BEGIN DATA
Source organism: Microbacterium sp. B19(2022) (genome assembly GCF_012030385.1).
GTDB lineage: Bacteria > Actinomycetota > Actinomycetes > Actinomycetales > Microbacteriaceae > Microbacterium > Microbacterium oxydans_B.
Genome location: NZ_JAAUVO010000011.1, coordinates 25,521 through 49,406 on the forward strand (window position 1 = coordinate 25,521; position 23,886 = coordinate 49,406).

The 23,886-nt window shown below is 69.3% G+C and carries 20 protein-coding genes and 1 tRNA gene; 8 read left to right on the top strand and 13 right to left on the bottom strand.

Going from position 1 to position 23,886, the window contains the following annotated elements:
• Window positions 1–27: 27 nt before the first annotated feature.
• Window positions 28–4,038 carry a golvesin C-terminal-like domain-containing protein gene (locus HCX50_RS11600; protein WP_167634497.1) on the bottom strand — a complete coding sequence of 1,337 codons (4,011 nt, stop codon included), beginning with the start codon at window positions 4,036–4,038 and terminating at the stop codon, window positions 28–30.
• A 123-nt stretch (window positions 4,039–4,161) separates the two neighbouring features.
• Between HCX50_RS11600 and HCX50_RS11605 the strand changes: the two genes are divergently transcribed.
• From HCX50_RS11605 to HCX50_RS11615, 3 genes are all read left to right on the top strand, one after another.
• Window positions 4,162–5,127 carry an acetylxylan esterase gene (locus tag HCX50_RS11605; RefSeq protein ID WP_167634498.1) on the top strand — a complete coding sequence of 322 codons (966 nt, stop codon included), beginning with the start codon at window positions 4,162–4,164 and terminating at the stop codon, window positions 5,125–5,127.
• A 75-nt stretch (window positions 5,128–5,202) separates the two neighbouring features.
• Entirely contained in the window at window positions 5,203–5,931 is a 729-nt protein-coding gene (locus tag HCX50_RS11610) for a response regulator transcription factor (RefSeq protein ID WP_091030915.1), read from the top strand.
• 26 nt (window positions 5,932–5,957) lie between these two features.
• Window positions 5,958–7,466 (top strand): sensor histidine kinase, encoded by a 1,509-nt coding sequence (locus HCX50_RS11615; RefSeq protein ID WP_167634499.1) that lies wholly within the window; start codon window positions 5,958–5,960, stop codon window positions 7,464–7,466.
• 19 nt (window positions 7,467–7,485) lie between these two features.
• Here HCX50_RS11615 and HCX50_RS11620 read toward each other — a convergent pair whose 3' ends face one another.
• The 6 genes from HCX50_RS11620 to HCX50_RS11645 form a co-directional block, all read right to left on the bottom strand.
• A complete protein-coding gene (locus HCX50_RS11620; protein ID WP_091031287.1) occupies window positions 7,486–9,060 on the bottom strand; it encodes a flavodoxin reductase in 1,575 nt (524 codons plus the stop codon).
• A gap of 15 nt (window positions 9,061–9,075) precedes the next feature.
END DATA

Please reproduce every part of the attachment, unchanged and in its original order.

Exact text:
Source organism: Microbacterium sp. B19(2022) (genome assembly GCF_012030385.1).
GTDB lineage: Bacteria > Actinomycetota > Actinomycetes > Actinomycetales > Microbacteriaceae > Microbacterium > Microbacterium oxydans_B.
Genome location: NZ_JAAUVO010000011.1, coordinates 25,521 through 49,406 on the forward strand (window position 1 = coordinate 25,521; position 23,886 = coordinate 49,406).

The 23,886-nt window shown below is 69.3% G+C and carries 20 protein-coding genes and 1 tRNA gene; 8 read left to right on the top strand and 13 right to left on the bottom strand.

Going from position 1 to position 23,886, the window contains the following annotated elements:
• Window positions 1–27: 27 nt before the first annotated feature.
• Window positions 28–4,038 carry a golvesin C-terminal-like domain-containing protein gene (locus HCX50_RS11600; protein WP_167634497.1) on the bottom strand — a complete coding sequence of 1,337 codons (4,011 nt, stop codon included), beginning with the start codon at window positions 4,036–4,038 and terminating at the stop codon, window positions 28–30.
• A 123-nt stretch (window positions 4,039–4,161) separates the two neighbouring features.
• Between HCX50_RS11600 and HCX50_RS11605 the strand changes: the two genes are divergently transcribed.
• From HCX50_RS11605 to HCX50_RS11615, 3 genes are all read left to right on the top strand, one after another.
• Window positions 4,162–5,127 carry an acetylxylan esterase gene (locus tag HCX50_RS11605; RefSeq protein ID WP_167634498.1) on the top strand — a complete coding sequence of 322 codons (966 nt, stop codon included), beginning with the start codon at window positions 4,162–4,164 and terminating at the stop codon, window positions 5,125–5,127.
• A 75-nt stretch (window positions 5,128–5,202) separates the two neighbouring features.
• Entirely contained in the window at window positions 5,203–5,931 is a 729-nt protein-coding gene (locus tag HCX50_RS11610) for a response regulator transcription factor (RefSeq protein ID WP_091030915.1), read from the top strand.
• 26 nt (window positions 5,932–5,957) lie between these two features.
• Window positions 5,958–7,466 (top strand): sensor histidine kinase, encoded by a 1,509-nt coding sequence (locus HCX50_RS11615; RefSeq protein ID WP_167634499.1) that lies wholly within the window; start codon window positions 5,958–5,960, stop codon window positions 7,464–7,466.
• 19 nt (window positions 7,467–7,485) lie between these two features.
• Here HCX50_RS11615 and HCX50_RS11620 read toward each other — a convergent pair whose 3' ends face one another.
• The 6 genes from HCX50_RS11620 to HCX50_RS11645 form a co-directional block, all read right to left on the bottom strand.
• A complete protein-coding gene (locus HCX50_RS11620; protein ID WP_091031287.1) occupies window positions 7,486–9,060 on the bottom strand; it encodes a flavodoxin reductase in 1,575 nt (524 codons plus the stop codon).
• A gap of 15 nt (window positions 9,061–9,075) precedes the next feature.